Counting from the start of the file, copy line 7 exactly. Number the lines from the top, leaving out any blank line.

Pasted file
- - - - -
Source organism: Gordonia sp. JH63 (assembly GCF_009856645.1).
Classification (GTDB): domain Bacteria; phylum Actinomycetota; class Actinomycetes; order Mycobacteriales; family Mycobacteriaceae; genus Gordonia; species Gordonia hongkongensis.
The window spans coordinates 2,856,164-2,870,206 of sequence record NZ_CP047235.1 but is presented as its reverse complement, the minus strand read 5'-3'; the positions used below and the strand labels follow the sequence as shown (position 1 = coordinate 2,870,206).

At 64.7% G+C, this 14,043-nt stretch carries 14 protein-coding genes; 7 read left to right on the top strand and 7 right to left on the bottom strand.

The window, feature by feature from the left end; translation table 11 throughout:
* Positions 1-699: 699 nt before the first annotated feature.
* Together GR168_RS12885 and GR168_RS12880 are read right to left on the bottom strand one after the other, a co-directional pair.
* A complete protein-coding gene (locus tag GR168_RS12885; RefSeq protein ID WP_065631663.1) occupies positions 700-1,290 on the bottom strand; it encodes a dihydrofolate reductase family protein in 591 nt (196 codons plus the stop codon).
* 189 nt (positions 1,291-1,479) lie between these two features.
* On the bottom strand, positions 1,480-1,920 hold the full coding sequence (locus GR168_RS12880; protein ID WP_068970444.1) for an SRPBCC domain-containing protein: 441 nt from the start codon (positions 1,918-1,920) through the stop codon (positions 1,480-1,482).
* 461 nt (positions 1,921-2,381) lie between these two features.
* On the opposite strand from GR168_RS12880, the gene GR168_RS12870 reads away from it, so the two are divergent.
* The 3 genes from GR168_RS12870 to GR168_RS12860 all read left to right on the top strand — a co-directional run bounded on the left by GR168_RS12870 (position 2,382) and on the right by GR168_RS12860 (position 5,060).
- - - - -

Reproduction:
* Together GR168_RS12885 and GR168_RS12880 are read right to left on the bottom strand one after the other, a co-directional pair.